Orion correlation theory
Representation of the central tenet of the OCT, the outline of the Giza pyramids superimposed over a photograph of the stars in Orion’s Belt. To achieve this concordance, the pyramids have been rotated and scaled to suit. PHOTO CREDIT: Author User: Davkal; Date: 15 April 2009; Source, http://en.wikipedia.org/wiki/File:Orion_-_pyramids.jpg
One of the many recurring themes in several of Hancock’s works has been an exposition on the Orion correlation theory (OCT), supported by Belgian writer Robert Bauval and then further expounded in collaborative works with Hancock, as well as in their separate publications. OCT posits that there is a correlation between the location of the three largest pyramids of the Giza pyramid complex and Orion’s Belt of the constellation Orion, as intended as such by the original builders of the Giza pyramid complex.
Atlantis Reborn (1999)
Hancock and Bauval’s Orion correlation theory was the subject of “Atlantis Reborn”, an episode of the BBC documentary series Horizon broadcast in 1999. The program was critical of the theory, demonstrating that the constellation Leo could be found amongst famous landmarks in New York, and alleging that Hancock had selectively moved or ignored the locations of temples to support his argument.
Following the broadcast, Hancock and Bauval complained to the BBC Broadcasting Standards Commission, but the commission found that “the programme makers acted in good faith in their examination of [their] theories”. One complaint was upheld: that the program unfairly omitted one of their arguments in rebuttal of astronomer Edwin Krupp. The following year the BBC broadcast a revised version of the episode, ”Atlantis Reborn Again”, in which Hancock and Bauval provided further rebuttals to Krupp.
Ancient Apocalypse (2022)
Hancock’s theories are the basis of Ancient Apocalypse, a popular 2022 documentary series produced by Netflix. In the series, Hancock argues that an advanced ice age civilization was destroyed in a cataclysm, but that its survivors introduced agriculture, monumental architecture, and astronomy to hunter-gatherers around the world. He attempts to show how several ancient monuments are evidence of this, and claims that archaeologists are ignoring or covering up this evidence. It incorporates ideas from the Comet Research Group (CRG), including the controversial Younger Dryas impact hypothesis, which attributes climate change at the end of the Pleistocene to a massive meteor bombardment.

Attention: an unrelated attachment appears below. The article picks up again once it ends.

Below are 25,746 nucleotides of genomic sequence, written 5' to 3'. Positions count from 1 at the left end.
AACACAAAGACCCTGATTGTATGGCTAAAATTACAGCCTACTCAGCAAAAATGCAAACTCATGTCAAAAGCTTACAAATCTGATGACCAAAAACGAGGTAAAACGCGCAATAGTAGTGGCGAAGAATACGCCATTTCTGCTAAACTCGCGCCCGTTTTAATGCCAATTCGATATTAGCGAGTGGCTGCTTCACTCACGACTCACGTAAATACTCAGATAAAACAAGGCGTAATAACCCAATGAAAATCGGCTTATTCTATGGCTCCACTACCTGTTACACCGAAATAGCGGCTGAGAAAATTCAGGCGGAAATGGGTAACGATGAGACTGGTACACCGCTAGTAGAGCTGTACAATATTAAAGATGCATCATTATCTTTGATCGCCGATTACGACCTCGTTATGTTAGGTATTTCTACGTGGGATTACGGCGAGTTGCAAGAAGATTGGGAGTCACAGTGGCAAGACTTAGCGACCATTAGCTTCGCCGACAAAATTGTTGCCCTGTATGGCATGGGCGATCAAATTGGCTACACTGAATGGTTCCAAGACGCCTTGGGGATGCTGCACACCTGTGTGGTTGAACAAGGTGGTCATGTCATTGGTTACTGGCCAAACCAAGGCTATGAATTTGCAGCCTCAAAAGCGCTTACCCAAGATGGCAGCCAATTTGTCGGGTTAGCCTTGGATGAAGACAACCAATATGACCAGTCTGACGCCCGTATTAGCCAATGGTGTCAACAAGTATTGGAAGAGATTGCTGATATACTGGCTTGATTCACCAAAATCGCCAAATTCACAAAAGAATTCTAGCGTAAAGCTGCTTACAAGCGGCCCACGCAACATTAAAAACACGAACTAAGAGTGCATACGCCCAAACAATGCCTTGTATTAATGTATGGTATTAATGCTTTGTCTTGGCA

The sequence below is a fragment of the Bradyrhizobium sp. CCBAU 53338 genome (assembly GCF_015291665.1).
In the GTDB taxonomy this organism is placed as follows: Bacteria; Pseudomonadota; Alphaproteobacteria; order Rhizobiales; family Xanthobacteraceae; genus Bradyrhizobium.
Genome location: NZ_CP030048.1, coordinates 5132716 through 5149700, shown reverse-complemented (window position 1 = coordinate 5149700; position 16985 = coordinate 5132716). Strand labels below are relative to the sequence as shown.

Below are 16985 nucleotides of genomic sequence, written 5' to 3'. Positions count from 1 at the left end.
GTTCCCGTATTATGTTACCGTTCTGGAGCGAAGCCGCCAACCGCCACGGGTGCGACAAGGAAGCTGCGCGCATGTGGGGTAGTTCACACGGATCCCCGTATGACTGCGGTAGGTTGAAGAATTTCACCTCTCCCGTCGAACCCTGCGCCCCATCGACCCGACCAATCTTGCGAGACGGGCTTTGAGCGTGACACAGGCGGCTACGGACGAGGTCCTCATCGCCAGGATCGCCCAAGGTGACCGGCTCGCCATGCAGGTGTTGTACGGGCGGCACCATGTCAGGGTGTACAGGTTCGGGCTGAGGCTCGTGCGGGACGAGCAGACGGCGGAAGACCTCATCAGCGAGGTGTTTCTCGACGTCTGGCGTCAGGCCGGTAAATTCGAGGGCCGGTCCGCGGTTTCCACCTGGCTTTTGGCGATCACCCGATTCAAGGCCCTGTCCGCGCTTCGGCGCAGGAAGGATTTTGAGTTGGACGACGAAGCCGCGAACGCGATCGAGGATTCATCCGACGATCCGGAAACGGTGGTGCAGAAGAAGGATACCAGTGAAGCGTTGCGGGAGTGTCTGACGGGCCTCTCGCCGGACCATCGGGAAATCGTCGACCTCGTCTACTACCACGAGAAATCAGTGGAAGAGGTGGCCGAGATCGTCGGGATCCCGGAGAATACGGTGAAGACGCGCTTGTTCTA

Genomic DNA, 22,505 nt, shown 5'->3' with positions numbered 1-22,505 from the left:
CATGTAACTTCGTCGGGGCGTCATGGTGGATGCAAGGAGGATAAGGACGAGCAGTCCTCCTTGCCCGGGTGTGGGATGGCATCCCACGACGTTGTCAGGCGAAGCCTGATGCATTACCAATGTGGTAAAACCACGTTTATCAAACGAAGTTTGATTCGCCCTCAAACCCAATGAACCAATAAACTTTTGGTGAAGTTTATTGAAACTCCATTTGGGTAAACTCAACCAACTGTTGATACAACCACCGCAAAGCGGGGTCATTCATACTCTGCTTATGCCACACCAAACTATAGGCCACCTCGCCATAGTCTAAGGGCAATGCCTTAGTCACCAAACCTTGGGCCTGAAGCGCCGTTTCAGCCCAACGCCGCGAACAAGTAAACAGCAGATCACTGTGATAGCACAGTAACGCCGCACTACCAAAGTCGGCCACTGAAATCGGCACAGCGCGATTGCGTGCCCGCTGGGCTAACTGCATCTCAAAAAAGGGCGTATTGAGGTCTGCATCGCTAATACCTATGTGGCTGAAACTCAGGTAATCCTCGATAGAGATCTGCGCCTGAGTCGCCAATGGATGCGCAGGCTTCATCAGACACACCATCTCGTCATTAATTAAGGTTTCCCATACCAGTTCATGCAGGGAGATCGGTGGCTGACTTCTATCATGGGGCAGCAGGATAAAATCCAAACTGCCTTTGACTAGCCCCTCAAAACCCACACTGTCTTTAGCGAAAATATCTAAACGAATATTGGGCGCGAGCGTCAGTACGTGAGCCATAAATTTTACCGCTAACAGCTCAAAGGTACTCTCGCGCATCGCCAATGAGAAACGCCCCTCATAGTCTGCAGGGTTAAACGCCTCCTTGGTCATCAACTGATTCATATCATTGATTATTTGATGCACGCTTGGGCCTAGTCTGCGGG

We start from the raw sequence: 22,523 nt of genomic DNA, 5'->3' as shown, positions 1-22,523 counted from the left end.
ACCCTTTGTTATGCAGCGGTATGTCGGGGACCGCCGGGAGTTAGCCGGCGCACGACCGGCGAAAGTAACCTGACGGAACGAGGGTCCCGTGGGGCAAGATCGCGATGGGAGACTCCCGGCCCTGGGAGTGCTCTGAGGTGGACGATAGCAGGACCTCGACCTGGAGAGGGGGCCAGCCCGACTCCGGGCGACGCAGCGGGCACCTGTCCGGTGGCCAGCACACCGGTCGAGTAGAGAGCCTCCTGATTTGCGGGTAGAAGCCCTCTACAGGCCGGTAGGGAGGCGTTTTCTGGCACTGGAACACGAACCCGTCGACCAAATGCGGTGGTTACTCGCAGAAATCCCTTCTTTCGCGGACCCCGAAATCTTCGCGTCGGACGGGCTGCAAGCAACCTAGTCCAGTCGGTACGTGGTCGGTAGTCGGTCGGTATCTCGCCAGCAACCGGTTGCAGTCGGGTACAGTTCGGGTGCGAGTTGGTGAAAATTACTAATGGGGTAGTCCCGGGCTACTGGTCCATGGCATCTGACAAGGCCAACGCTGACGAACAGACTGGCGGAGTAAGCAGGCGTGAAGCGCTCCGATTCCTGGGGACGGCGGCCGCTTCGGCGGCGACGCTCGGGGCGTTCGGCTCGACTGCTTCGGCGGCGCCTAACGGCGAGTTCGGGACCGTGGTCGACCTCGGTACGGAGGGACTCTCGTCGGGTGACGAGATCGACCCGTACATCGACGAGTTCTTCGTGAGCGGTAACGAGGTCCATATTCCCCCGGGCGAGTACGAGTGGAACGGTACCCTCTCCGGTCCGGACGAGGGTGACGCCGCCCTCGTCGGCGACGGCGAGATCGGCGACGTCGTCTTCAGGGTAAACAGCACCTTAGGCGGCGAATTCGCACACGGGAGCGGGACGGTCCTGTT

Archaeologists and other status quo experts have described the theories presented in the series as lacking in evidence and easily disproven. It has been criticized for failing to present any alternative hypotheses or contradicting evidence, and for unsubstantiated accusation that “mainstream archaeology” conspires against Hancock’s ideas. The Society for American Archaeology (SAA) objected to the classification of the series as a documentary and requested that Netflix reclassify the series as science fiction.
Other media appearances
Hancock gave a TEDx lecture titled “The War on Consciousness”, in which he described his use of ayahuasca, an Amazonian brew containing a hallucinogenic compound DMT, and argued that adults should be allowed to responsibly use it for self-improvement and spiritual growth. He stated that for 24 years he was “pretty much permanently stoned” on cannabis, and that in 2011, six years after his first use of ayahuasca, it enabled him to stop using cannabis. At the recommendation of TED’s Science Board, the lecture was removed from the TEDx YouTube channel and moved to TED’s main website where it “can be framed to highlight both [Hancock’s] provocative ideas and the factual problems with [his] arguments”.
Hancock has appeared on “The Joe Rogan Experience” podcast several times.
In popular culture
In 2009, Roland Emmerich released his blockbuster disaster movie 2012, citing Fingerprints of the Gods in the credits as an inspiration for the film, stating “I always wanted to do a biblical flood movie, but I never felt I had the hook. I first read about the Earth’s Crust Displacement Theory in Graham Hancock’s Fingerprints of the Gods.“